Getting your little one ready for their first day at school
The first day can be a challenge – and that’s just for you! Here’s some advice on helping your little one settle in at school.
At a glance
- Get organised so you aren't rushing around in the morning looking for things
- Children will settle at their own pace so don't worry if it takes a bit longer than you thought
- There’s a lot of learning through play in the first year, so it shouldn't feel too different from pre-school/nursery
Needless to say you will have all uniform laid out the night before, everyone will be up and ready 10 minutes early and there will be absolutely no last-minute panics, crying or even lumps in throats.
Back in the real world... A bit of pre-organisation will definitely help things go more smoothly on the first day (don’t forget to leave a few minutes for doorstep pictures), but it’s best not to aim for perfection. You don’t want to pass on any stress you’re feeling to your little one, who will naturally feel a bit anxious. The mood you want to convey is calm, efficient and positive, but not too manically eager.
Be prepared for clinginess
Even if they've been to nursery/pre-school and are used to being away from you, be prepared for a bit of clinginess. There’s something very big and real about school, and it feels different from nursery. Some kids are settled in a week, others take most of the first term or even longer. They’re all individuals, but they’ll get there in the end.
When you drop them off, tell them what you’ll be doing that day (the duller the better) and re-iterate when you’ll be picking them up. Don’t appear rushed but say your goodbyes cheerfully but quite decisively (give them kiss for their pocket, or a tissue with your perfume on). Then guide them in. Try to keep any tears in check until you walk away from the door – you won’t be the only one with a lump in your throat.
Afterwards, you could take them to the park for a low-key treat or make their favourite tea. Most mums who've been through this stage advise not too many playdates in the first few weeks as they’re so exhausted.
At the end of the first day
That evening, try to resist the temptation to grill them about their day. It may be a couple of weeks before you get any sensible information out of them. Rather than say, ‘what did you do at school today?’ which rather invites the answer ‘nothing’, try ‘what was the best thing that happened today?’ or ‘did you play football/mummies and daddies at play time?’ Later on, playdates can be great sources of information: just eavesdrop at the tea table for an in-depth report.
Get to know the teacher
Talk to the teacher if you have concerns they’re not settling within a few weeks. This can be daunting to new parents as the school set-up feels more formal than nursery, and there are 29 other parents all trying to get a word in. Best not to collar the teacher first thing in the morning when they have 30 children to settle; try at pick-up time or make an appointment for another day.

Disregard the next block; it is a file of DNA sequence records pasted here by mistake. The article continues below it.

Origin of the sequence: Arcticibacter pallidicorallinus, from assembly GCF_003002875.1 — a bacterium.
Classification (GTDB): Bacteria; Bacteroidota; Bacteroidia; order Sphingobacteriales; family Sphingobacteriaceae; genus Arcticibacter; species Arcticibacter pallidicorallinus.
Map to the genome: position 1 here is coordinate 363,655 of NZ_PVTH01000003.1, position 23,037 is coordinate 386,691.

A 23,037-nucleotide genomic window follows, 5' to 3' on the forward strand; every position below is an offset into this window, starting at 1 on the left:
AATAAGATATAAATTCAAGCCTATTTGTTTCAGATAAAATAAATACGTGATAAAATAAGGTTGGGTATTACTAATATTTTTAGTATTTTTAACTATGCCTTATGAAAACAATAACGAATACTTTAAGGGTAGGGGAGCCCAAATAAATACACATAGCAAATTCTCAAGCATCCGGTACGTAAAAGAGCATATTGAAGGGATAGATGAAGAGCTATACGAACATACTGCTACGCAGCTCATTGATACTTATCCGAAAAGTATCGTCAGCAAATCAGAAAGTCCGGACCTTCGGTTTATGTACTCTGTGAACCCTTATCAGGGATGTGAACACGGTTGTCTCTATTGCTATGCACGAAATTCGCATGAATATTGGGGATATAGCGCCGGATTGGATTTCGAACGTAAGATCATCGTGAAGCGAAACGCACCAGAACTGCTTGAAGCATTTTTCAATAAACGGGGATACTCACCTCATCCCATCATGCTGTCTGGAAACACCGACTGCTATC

Keeping on friendly terms with the teacher is really important – you’ll have to face them all year (and perhaps again with younger siblings). Lots of smiles and politeness are the order of the day, as well as saying thanks when something has gone well.
Help them do well at school
We all want our little ones to do well in life, and that means getting the most out of their school years.
That doesn't mean we have to hothouse them with extra lessons and weekend workbooks (this can actually have the opposite effect in the end unless they’re really keen).
Let your little one know you think school is important. Research shows that a parent’s interest in a child’s education is the biggest indicator of their future success. Ask them questions about their friends, work and teachers and make sure they’re there on time in the morning, having had a good breakfast.
They’ll probably need a bit more sleep than usual (possibly 12-13 hours) in the first term. Set aside time for homework and make sure you've got somewhere they can do it.
Learning during the first year
There’s a lot of learning through play in the first year, so it shouldn't feel too different from pre-school/nursery – although most schools start teaching phonics/reading as soon as they arrive.
A great way to help your little one stay interested in school is to pick up on any topics they’re studying – dinosaurs, minibeasts or whatever – and arrange weekend family trips to museums or to the park to collect bugs. Take pictures so your child can be the star of Monday morning’s show and tell.